New report shows UK ‘poorly prepared’ to reach net-zero carbon economy
The UK Government must take urgent action to deliver a ‘just transition’ for workers as the country shifts towards a greener economy, according to a new study.
Coined by the International Labour Organisation (ILO), the notion of a just transition concerns the range of social interventions required to secure livelihoods as countries seek to secure a net-zero carbon economy.
The latest figures from the Office for National Statistics show that more than 3.3million people, or just over 10% of the workforce, are currently employed in manufacturing or mining, energy and water supply across the UK.
With a target of net-zero carbon emissions by 2050 – and large swathes of UK industry still dependent on non-renewable energy – the report by David Coats, Visiting Professor at the University of Leicester’s Centre for Sustainable Work and Employment Futures (CSWEF), sets out a number of key recommendations.
His research examined how industrial change has been handled in coal-fired electricity generation and steel manufacturing, setting those experiences in the frame of technology, globalisation and the COVID-19 pandemic. The situation in the UK is contrasted with the approach adopted in the same sectors in Canada, Germany, Sweden and Austria.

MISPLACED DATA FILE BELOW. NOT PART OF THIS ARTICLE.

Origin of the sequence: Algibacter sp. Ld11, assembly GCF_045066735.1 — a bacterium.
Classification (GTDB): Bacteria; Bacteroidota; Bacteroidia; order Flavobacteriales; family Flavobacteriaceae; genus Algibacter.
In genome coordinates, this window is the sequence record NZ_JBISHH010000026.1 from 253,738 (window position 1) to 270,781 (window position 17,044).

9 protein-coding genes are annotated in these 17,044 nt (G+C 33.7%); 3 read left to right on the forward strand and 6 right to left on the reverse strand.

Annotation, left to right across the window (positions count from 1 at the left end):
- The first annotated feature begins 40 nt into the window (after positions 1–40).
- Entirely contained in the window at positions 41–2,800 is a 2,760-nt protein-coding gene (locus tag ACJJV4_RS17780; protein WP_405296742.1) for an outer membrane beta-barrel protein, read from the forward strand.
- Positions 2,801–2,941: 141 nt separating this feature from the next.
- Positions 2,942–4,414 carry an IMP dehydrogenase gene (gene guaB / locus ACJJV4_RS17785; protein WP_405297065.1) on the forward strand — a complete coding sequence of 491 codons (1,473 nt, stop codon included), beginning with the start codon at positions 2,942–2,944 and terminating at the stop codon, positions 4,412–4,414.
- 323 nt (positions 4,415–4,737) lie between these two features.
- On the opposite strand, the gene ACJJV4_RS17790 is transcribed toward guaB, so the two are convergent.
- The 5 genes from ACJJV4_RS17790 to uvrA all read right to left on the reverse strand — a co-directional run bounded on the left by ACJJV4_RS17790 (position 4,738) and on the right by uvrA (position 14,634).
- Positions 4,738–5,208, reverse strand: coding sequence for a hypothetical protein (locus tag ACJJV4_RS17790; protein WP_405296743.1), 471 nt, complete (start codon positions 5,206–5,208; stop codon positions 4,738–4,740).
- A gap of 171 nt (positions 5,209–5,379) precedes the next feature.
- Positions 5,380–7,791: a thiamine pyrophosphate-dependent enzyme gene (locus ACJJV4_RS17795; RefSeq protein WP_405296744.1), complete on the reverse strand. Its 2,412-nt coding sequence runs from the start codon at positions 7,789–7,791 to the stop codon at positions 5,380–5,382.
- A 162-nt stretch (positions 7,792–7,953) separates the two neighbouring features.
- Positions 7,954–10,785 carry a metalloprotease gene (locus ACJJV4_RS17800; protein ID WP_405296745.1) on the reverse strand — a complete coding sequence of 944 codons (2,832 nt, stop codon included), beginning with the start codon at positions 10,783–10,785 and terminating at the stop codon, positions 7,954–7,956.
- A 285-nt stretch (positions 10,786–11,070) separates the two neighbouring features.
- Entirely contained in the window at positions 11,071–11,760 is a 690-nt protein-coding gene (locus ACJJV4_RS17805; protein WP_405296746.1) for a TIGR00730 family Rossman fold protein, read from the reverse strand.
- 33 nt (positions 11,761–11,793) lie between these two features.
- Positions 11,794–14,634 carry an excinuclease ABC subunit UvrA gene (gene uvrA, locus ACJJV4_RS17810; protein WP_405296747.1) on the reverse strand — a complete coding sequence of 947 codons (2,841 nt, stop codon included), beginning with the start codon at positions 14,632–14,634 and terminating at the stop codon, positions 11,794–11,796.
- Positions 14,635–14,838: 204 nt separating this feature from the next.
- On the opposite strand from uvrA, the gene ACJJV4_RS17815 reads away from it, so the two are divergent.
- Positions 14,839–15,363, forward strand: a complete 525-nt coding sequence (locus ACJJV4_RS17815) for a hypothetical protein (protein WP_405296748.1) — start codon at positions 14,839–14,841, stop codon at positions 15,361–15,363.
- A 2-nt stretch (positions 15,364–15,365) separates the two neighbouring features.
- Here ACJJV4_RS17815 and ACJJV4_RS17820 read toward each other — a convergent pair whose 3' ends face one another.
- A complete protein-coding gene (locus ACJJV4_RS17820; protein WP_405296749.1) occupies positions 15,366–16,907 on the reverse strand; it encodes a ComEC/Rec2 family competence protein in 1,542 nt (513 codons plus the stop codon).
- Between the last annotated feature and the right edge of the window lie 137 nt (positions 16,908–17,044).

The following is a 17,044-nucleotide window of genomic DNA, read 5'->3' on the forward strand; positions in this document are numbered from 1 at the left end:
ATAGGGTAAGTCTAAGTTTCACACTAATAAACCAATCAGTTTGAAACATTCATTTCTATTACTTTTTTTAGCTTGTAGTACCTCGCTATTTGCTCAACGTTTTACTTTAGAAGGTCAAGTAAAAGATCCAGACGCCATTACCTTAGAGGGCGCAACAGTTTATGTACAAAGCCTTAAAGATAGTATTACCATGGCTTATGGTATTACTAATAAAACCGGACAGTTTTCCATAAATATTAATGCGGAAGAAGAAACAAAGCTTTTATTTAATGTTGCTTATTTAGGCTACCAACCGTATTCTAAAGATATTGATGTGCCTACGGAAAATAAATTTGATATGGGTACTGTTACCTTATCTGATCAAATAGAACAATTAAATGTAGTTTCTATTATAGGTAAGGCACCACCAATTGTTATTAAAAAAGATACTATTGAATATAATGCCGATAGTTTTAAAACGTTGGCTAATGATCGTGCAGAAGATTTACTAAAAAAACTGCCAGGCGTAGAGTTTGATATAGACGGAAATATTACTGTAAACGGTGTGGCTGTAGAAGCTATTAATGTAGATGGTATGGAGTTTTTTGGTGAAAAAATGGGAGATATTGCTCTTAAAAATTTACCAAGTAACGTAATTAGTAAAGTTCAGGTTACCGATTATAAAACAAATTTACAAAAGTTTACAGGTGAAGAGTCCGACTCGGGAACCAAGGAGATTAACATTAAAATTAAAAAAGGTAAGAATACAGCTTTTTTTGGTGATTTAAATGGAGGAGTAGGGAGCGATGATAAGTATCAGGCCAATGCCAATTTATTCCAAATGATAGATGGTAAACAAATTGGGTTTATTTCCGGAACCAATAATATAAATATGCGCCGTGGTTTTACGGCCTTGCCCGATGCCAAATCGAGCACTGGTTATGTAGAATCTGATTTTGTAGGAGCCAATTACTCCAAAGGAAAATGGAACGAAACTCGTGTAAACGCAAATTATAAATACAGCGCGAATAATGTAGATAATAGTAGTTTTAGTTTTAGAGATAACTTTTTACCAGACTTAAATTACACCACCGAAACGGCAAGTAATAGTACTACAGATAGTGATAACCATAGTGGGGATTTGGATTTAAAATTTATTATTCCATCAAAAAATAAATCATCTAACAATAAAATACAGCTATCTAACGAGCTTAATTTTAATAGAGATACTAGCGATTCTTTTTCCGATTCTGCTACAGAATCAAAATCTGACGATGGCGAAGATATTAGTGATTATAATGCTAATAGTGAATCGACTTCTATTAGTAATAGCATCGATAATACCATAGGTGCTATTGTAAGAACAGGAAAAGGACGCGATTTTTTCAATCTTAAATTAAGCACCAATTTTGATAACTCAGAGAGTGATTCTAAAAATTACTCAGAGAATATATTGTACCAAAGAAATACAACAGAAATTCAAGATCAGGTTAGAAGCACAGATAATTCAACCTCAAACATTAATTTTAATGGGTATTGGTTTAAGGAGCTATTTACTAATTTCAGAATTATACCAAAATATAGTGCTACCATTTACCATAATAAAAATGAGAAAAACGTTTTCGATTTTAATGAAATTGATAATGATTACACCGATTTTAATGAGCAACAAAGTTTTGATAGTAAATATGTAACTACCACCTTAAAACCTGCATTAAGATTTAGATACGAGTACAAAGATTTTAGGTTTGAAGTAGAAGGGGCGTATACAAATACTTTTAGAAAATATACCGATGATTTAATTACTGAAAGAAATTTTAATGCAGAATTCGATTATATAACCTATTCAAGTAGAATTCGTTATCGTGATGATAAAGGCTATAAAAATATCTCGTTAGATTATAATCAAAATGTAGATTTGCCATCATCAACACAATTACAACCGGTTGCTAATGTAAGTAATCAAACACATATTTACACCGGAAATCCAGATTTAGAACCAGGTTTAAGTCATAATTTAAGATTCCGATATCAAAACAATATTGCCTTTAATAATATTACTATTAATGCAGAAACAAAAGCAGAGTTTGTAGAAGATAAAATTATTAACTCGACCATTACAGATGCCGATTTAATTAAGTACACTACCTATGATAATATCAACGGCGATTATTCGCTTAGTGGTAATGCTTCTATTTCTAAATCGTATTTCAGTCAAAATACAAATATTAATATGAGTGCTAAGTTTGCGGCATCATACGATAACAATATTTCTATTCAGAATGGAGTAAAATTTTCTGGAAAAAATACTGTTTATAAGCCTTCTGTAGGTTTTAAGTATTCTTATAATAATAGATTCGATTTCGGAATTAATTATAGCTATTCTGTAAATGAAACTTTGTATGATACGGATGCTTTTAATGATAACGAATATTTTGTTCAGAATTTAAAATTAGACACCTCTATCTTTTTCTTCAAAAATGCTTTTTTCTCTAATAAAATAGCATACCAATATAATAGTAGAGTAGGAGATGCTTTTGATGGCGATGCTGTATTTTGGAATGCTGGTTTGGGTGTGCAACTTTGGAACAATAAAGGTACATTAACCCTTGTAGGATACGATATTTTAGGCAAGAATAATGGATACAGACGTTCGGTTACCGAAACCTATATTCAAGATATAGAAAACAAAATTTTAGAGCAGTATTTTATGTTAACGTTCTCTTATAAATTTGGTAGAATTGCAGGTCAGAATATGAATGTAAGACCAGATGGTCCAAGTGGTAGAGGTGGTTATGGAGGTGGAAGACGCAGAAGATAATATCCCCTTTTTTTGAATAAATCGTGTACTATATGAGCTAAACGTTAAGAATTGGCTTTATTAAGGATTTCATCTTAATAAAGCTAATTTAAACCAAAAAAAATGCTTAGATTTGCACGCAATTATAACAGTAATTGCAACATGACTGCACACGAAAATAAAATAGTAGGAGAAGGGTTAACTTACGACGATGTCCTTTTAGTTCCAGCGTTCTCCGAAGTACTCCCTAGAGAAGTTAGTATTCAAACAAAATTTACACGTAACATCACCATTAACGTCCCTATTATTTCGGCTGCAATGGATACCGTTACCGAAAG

Professor Coats’ recommendations, developed to be consistent with the ILO notion of ‘just transition’ include:
- Establishing a new Just Transition Commission to encourage a national dialogue between government, employers and unions to ensure ILO standards are met.
- Encouraging dialogue between workers, employers and unions at sectoral level to ensure the practical application of the ILO’s principles
- Implementing a comprehensive framework for the involvement of workers and their representatives in processes of workplace change (learning from the experience of works councils in Germany).
- Imposing obligations on listed companies to produce narrative reports of their human capital management policies, with specific reference to the impact of technology, carbon reduction and the integration of markets and supply chains.
- The devolution of power and resources to policymakers at regional and local level.
Professor Coats said:
“The UK is poorly prepared to achieve a just transition to a net-zero carbon economy.
“Action is needed to ensure that workers have a voice in the process and a stake in the outcome. The risk of doing nothing is that the UK will experience a ‘slow-motion traffic accident’, where the inequalities produced by the last 40 years of industrial change are widened and deepened.
“There is a compelling case for a revival of the practical social partnership commonplace in other parts of Europe – which we can find in embryonic form in the policies being pursued by the Scottish and Welsh governments.”
The Centre for Sustainable Work and Employment Futures is at the forefront of analytical and policy research on work and employment futures.
Paul Brook is an Associate Professor of Sociology of Work and Employment and Co-Director of the CSWEF at the University of Leicester. He said:
“This report is the latest important contribution by a CSWEF member to public policy debate on building a fairer economy for all based on sustainable, high quality employment.
“David’s work comes to stark conclusions regarding key institutional gaps in the current political economy that need addressing to achieve a just transition. The report is powerful and reflects the empirically grounded, contextualised, and comparative tradition of research at CSWEF.”